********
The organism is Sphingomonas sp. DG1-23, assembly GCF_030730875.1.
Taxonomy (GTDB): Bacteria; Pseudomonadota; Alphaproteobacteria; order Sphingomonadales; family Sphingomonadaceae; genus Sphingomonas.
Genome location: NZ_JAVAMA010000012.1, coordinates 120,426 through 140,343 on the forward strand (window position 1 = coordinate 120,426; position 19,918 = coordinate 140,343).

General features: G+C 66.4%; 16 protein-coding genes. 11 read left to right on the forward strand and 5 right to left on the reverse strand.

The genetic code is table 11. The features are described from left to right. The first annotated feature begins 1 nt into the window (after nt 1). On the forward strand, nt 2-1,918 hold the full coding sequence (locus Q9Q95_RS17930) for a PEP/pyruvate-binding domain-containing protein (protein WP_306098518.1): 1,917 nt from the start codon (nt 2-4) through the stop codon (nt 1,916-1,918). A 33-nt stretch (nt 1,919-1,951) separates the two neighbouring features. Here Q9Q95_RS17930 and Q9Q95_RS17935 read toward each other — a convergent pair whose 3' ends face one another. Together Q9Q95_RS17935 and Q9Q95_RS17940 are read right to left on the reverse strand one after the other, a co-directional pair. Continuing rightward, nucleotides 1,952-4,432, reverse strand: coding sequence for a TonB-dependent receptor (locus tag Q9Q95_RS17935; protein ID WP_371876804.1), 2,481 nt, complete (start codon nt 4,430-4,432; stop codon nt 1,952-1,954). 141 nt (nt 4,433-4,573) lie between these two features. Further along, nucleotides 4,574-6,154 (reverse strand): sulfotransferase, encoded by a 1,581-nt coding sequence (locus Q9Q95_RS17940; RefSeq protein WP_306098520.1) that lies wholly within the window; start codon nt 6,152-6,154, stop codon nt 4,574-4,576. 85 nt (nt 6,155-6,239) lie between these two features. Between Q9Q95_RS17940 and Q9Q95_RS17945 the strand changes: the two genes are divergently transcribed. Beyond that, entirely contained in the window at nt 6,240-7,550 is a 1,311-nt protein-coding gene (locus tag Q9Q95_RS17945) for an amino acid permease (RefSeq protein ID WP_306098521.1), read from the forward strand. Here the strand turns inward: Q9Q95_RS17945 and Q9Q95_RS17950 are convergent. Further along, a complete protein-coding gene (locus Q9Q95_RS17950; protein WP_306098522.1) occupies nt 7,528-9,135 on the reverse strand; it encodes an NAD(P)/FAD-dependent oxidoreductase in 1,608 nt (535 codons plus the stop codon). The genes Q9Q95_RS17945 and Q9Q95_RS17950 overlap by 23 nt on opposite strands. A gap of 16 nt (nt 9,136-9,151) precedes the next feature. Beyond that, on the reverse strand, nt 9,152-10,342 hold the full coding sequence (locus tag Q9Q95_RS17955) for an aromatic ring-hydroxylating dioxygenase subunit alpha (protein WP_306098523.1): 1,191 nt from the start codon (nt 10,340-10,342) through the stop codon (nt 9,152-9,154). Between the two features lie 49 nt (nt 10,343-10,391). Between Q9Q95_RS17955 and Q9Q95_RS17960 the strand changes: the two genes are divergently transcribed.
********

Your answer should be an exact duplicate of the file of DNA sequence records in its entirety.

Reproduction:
The organism is Sphingomonas sp. DG1-23, assembly GCF_030730875.1.
Taxonomy (GTDB): Bacteria; Pseudomonadota; Alphaproteobacteria; order Sphingomonadales; family Sphingomonadaceae; genus Sphingomonas.
Genome location: NZ_JAVAMA010000012.1, coordinates 120,426 through 140,343 on the forward strand (window position 1 = coordinate 120,426; position 19,918 = coordinate 140,343).

General features: G+C 66.4%; 16 protein-coding genes. 11 read left to right on the forward strand and 5 right to left on the reverse strand.

The genetic code is table 11. The features are described from left to right. The first annotated feature begins 1 nt into the window (after nt 1). On the forward strand, nt 2-1,918 hold the full coding sequence (locus Q9Q95_RS17930) for a PEP/pyruvate-binding domain-containing protein (protein WP_306098518.1): 1,917 nt from the start codon (nt 2-4) through the stop codon (nt 1,916-1,918). A 33-nt stretch (nt 1,919-1,951) separates the two neighbouring features. Here Q9Q95_RS17930 and Q9Q95_RS17935 read toward each other — a convergent pair whose 3' ends face one another. Together Q9Q95_RS17935 and Q9Q95_RS17940 are read right to left on the reverse strand one after the other, a co-directional pair. Continuing rightward, nucleotides 1,952-4,432, reverse strand: coding sequence for a TonB-dependent receptor (locus tag Q9Q95_RS17935; protein ID WP_371876804.1), 2,481 nt, complete (start codon nt 4,430-4,432; stop codon nt 1,952-1,954). 141 nt (nt 4,433-4,573) lie between these two features. Further along, nucleotides 4,574-6,154 (reverse strand): sulfotransferase, encoded by a 1,581-nt coding sequence (locus Q9Q95_RS17940; RefSeq protein WP_306098520.1) that lies wholly within the window; start codon nt 6,152-6,154, stop codon nt 4,574-4,576. 85 nt (nt 6,155-6,239) lie between these two features. Between Q9Q95_RS17940 and Q9Q95_RS17945 the strand changes: the two genes are divergently transcribed. Beyond that, entirely contained in the window at nt 6,240-7,550 is a 1,311-nt protein-coding gene (locus tag Q9Q95_RS17945) for an amino acid permease (RefSeq protein ID WP_306098521.1), read from the forward strand. Here the strand turns inward: Q9Q95_RS17945 and Q9Q95_RS17950 are convergent. Further along, a complete protein-coding gene (locus Q9Q95_RS17950; protein WP_306098522.1) occupies nt 7,528-9,135 on the reverse strand; it encodes an NAD(P)/FAD-dependent oxidoreductase in 1,608 nt (535 codons plus the stop codon). The genes Q9Q95_RS17945 and Q9Q95_RS17950 overlap by 23 nt on opposite strands. A gap of 16 nt (nt 9,136-9,151) precedes the next feature. Beyond that, on the reverse strand, nt 9,152-10,342 hold the full coding sequence (locus tag Q9Q95_RS17955) for an aromatic ring-hydroxylating dioxygenase subunit alpha (protein WP_306098523.1): 1,191 nt from the start codon (nt 10,340-10,342) through the stop codon (nt 9,152-9,154). Between the two features lie 49 nt (nt 10,343-10,391). Between Q9Q95_RS17955 and Q9Q95_RS17960 the strand changes: the two genes are divergently transcribed.